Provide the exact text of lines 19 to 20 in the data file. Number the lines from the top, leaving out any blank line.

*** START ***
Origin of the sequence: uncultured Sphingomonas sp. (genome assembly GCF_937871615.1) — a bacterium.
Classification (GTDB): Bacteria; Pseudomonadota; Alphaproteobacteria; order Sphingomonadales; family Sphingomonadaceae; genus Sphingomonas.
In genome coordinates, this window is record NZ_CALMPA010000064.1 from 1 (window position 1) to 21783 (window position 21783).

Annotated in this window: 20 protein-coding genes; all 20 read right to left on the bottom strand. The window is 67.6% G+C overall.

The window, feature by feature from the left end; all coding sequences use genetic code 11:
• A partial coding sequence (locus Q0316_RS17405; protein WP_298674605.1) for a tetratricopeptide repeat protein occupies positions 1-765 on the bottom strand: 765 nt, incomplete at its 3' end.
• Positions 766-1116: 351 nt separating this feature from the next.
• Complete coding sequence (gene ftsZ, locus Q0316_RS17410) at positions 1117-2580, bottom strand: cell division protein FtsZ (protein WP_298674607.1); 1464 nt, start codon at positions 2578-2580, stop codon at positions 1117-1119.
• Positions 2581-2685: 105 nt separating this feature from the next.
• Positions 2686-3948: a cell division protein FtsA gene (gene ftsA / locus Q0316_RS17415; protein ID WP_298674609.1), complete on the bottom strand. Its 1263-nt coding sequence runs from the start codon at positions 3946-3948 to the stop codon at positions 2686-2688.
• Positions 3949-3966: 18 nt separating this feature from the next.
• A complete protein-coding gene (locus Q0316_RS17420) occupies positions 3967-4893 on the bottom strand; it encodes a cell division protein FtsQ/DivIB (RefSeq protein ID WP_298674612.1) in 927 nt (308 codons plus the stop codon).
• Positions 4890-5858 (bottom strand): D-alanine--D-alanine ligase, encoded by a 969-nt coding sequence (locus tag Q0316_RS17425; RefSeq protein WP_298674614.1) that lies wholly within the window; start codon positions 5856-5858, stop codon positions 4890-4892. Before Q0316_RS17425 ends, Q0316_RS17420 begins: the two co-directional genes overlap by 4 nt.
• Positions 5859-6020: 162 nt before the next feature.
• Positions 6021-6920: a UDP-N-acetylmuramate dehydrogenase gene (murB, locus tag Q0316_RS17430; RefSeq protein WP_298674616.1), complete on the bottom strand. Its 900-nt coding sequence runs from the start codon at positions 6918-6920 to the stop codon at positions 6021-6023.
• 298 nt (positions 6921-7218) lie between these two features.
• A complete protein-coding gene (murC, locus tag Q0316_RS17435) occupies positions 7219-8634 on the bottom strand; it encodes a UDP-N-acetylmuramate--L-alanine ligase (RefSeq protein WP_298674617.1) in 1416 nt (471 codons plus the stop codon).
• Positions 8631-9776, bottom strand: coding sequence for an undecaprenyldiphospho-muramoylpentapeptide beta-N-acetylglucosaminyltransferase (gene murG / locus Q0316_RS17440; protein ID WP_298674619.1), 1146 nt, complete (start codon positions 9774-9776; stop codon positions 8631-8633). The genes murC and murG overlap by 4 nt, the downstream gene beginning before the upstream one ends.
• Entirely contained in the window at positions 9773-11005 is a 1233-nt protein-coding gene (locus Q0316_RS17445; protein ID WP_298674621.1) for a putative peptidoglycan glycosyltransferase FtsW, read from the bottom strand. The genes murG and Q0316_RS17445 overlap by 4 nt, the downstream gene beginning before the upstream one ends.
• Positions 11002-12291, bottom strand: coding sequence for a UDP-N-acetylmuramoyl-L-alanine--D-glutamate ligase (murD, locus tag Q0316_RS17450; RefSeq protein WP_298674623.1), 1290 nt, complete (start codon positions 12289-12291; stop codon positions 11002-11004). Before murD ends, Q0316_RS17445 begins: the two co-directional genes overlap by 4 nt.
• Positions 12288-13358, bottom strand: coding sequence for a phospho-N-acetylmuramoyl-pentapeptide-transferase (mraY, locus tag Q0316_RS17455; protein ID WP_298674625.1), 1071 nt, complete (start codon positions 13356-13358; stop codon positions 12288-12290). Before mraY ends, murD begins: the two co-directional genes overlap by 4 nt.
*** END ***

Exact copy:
• Entirely contained in the window at positions 9773-11005 is a 1233-nt protein-coding gene (locus Q0316_RS17445; protein ID WP_298674621.1) for a putative peptidoglycan glycosyltransferase FtsW, read from the bottom strand. The genes murG and Q0316_RS17445 overlap by 4 nt, the downstream gene beginning before the upstream one ends.
• Positions 11002-12291, bottom strand: coding sequence for a UDP-N-acetylmuramoyl-L-alanine--D-glutamate ligase (murD, locus tag Q0316_RS17450; RefSeq protein WP_298674623.1), 1290 nt, complete (start codon positions 12289-12291; stop codon positions 11002-11004). Before murD ends, Q0316_RS17445 begins: the two co-directional genes overlap by 4 nt.